We do not find the informations charging deceptive practices to be fatally defective. In various counts of the informations, the defendant was charged with deceptive practices in delivering a draft with intent to obtain control over the property “of Streator Car Wash, Streator, Illinois,” “of J. C. Morrow, Yorkville, Illinois,” and “of Marmion’s Sinclair Service, Ottawa, Illinois.”

The defendant charges that the identity of the victims, “Streator Car Wash, Streator, Illinois,” and “Marmion’s *282Sinclair Service, Ottawa, Illinois,” as set forth in the informations, is ambiguous and vague in that such names failed to identify the complainants, rendering the informations fatally defective. The statute relating to deceptive practices referred to obtaining the property of “another.” (Ill. Rev. Stat. 1969, ch. 38, par. 17—1.) Now, as then, “another” is defined as a “person”; the latter is defined as an “individual, public or private corporation, government, partnership, or unincorporated association.” (Ill. Rev. Stat. 1969, ch. 38, pars. 2—3, 2—15.) The defendant contends the victims named in the informations are not such “persons.” We disagree.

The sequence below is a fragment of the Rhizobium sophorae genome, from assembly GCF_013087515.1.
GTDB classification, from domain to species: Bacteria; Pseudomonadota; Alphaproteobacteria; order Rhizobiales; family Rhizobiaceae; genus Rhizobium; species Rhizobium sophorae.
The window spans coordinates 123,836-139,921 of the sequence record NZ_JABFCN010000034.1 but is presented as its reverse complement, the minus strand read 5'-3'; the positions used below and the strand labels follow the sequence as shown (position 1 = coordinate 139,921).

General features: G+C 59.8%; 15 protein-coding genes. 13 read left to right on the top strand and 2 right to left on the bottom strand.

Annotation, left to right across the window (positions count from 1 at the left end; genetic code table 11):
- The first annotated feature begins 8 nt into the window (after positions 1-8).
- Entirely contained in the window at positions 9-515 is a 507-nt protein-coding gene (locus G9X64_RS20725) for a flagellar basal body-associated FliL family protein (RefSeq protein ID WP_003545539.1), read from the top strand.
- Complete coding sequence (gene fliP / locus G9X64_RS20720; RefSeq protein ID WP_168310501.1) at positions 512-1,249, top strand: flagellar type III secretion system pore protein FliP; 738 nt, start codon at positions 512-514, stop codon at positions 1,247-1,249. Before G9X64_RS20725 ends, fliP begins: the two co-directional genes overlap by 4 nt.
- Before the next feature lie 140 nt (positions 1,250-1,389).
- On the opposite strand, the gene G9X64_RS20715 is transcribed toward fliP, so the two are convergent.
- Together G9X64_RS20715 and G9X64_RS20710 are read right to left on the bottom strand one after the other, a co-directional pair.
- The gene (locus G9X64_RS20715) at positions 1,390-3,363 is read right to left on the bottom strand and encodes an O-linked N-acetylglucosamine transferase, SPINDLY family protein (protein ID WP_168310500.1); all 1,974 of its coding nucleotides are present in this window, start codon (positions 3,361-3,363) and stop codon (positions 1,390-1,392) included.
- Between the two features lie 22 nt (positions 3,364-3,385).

The defendant refers us to People v. Hill (1966), 68 Ill. App. 2d 369, and People v. Tenen (1971), 132 Ill. App. 2d 786. In Hill, the court found several defects in the complaint charging theft, the most flagrant of which was the absence of any allegations of venue, which the court found to be jurisdictional and thus rendered the judgment of conviction void. The court went on to say that the allegation that the theft was from “Community Discount Store” was insufficient to allege theft from an entity capable of owning property. In Tenen, the court relied upon Hill and found a complaint fatally defective in charging deceptive practices in obtaining property of “Sully House Fine Furniture.” It concluded that this was not an entity capable of owning or possessing property.